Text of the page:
Guillaume Jacquart
Sep 18, 2017 · 9 min read

I’ve been using the .Net stack for 5 years now, both professionally as a backend developer and architect, and personnally for open and closed-source side projects. I do mostly web applications, but also work with Big Data stacks.

After a few years of tinkering with the PHP ecosystem, and a reasonable amount of time spent doing Java, the C# language appealed to me for both its effectiveness and its pleasantness to work with. It is consistent, thoroughly designed, and Visual Studio is to me the most developer-friendly IDE (when working with C#). Moreover, the ASP.Net framework contains everything a developer needs to develop web applications without requiring additional frameworks or librairies.

The only issues with the .Net ecosystem to me were of ethical matter : the language and framework were closed-source, and the ecosystem was very Microsoft-oriented (even though Mono provided a nice alternative to run on Linux, but with a constant gap in supported features).

That’s why, when Node.js started to get traction in the early 2013’s, I could not help but have a look, even though my colleagues kept trashing JavaScript as a dysfunctional language and Node.js as a buzz. I was thrilled with learning about the single-threaded callback system, I enjoyed using ExpressJS to create REST APIs easily and very fast.

Then Microsoft announced the ASP.Net Core, which carried hopes of natively cross-platform and open-source .Net environment. That’s when I begin to go back and forth between the two technologies for cross-platform backend development.

What follows are my insights on the differences between the two platforms in terms of development environment and features. I gathered theses pieces of information after many years of using these tools, and they help me to choose the best tool for the job when I start a new project. Hopefully they will help you in that regard as well.

Request handling model

  • The Node.js model

Node.js is famously known for its single-threaded callback handler. What does that mean ? It means that instead of handling every new HTTP request inside a dedicated thread or process (like Apache does), it does it inside a single thread.

That makes the request handling in Nodejs single-threaded, whereas in Apache/PHP it is multi-threaded for instance. But Node.js takes advantages of that because it uses asynchronous system IO calls that does not block the request thread. When an IO call is made by the request thread, the IO call is executed on its own thread, and the request thread keeps going. When the IO call is done, a callback is fired on the request thread to handle the response.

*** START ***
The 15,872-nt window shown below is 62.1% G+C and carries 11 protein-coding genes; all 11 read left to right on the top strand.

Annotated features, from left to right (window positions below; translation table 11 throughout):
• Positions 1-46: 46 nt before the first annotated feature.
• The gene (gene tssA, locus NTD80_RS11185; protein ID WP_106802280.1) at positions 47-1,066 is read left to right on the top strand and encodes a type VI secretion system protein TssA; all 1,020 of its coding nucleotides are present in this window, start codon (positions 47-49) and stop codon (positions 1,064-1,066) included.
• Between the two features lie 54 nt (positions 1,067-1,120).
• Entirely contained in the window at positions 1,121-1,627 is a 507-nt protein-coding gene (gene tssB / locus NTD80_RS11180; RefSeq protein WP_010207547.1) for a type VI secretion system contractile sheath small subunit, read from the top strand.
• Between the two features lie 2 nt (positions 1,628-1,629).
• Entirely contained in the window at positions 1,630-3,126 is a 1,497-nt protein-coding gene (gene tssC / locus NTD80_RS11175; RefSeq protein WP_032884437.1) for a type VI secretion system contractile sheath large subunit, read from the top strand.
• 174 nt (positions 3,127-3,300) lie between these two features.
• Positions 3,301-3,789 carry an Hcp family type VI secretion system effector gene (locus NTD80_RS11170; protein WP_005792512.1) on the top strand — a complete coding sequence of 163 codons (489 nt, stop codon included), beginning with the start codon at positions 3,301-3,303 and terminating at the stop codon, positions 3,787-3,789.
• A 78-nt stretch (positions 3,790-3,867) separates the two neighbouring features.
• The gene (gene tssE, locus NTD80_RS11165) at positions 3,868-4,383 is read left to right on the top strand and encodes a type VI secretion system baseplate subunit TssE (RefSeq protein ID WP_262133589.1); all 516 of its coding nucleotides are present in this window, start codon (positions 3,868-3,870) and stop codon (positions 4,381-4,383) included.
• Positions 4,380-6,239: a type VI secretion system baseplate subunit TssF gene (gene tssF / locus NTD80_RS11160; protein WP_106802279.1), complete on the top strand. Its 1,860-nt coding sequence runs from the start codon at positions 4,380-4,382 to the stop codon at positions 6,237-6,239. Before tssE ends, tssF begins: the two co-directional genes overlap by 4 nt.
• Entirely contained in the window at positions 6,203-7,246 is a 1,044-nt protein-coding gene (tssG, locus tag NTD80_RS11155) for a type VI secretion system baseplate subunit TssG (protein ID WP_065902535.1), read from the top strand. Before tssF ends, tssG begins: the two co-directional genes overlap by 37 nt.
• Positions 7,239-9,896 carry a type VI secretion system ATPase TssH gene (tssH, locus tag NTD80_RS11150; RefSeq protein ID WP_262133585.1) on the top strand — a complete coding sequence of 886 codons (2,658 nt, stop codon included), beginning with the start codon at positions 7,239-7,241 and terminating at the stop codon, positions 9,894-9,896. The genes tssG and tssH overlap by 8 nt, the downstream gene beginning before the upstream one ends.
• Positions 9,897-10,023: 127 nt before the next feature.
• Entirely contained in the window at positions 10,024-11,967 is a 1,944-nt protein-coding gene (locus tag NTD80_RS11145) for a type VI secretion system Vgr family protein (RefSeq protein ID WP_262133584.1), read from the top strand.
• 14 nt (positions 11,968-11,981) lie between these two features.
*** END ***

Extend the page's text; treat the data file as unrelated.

This makes Node.js well-suited for IO bound applications, but also introduces the so-called “callback hell”, which can introduces cyclomatic complexity to your code. Hopefully, since v7.6, Node.js implements native support for async/await of promises which makes you code far more readable and maintainable.

The single-thread request handling can be clustered using Node.js native clustering, Nginx load-balancing with multiple application process, or Node.js process managers such as PM2, which makes use of all the server cores to start up as many application process as the CPU can handle.

  • The old ASP.Net way (synchronous)

Historically, ASP.Net MVC (or WebApi) handles requests the traditional way, which is the Apache / PHP way : each request is processed through its own thread inside a thread pool. And each IO call is then processed synchronously inside that thread.

This makes the synchronous ASP.Net model less suitable than Node.js for IO bound applications, which is most of the modern applications front side.

Hopefully, since .Net Framework 4.5 (08/12), C# makes use of the async/await pattern, which introduces asynchronous programing for request handling.

  • The new ASP.Net way (asynchronous)

The async/await pattern introduces asynchronous programing for request handling. Indeed, each request handlers can be tagged as asynchronous, and IO calls can be awaited, which means every request will run on its own thread, and each IO call inside the request handling will be non-blocking.

This Task-based model can make use of callbacks, promise, or async/await programing models.

ASP.Net Core advocates the use of the async/await pattern when writing IO bound web applications.

  • Node.js async/await VS ASP.Net Core async/await

Node.js code for asynchronous database query :

const express = require(’express’)
const app = express()
const MongoClient = require(’mongodb’).MongoClient
const url = 'mongodb://localhost:27017/example'
app.get('/', async (req, res) => {
const db = MongoClient.connect(url);
const col = db.collection('data');
const results = await col.find({}).toArray();
res.json(results);
})

The equivalent ASP.Net Core code (without boilerplate startup code):

using System.Collections.Generic; 
using Microsoft.AspNetCore.Mvc;
using System.Linq;
using MongoDB.Driver;
namespace TodoApi.Controllers {
[Route("api/[controller]")]
public class TodoController : Controller
{
[HttpGet] public async Task<IHttpActionResult> GetAll()
{
var client = new MongoClient("mongodb://localhost:27017");
var database = client.GetDatabase("example");
var collection = database.GetCollection<BsonDocument>("data");
return Ok(await collection.Find(new BsonDocument()).ToListAsync());
}
}
}

The difference between the two process model is that on highly concurrent environment, ASP.Net Core will handle more requests because requests are handled in parallel. Although the context switching between threads can have its cost when using a lot of thread-shared variables. In that situation, Node.js could be faster.

Many “mainstream” modern languages such as C# implements some sort of asynchronous IO mechanism, which are often misunderstood by the Node.js developer community, and can generate unexpected outcome (https://stackoverflow.com/questions/43920942/unexpected-outcome-of-node-js-vs-asp-net-core-performance-test/44073433).

This makes Node.js far less revolutionary in that regard. More information on that can be found here.

Programing language

  • Features and safety

Coming from a C# background means that I’ve been exposed to a lot a criticisms regarding Javascript dynamic typings and surprising boolean conversions. Must of these criticisms still lay on solid grounds, considering that JavaScript was build in 10 days as a “glue” language to bring dynamic features to HTML pages.

On the other hand, the language has evolved a lot since then, and the new specifications for JavaScript (ES6/7), for which most of the key features are implemented in Node.js, brings a lot to the table, such as:

  • Classes
  • New identifiers (const, let) that increases code safety
  • Arrow functions
  • String interpolation
  • Generators
  • Object exploration (which looks like C# reflection features)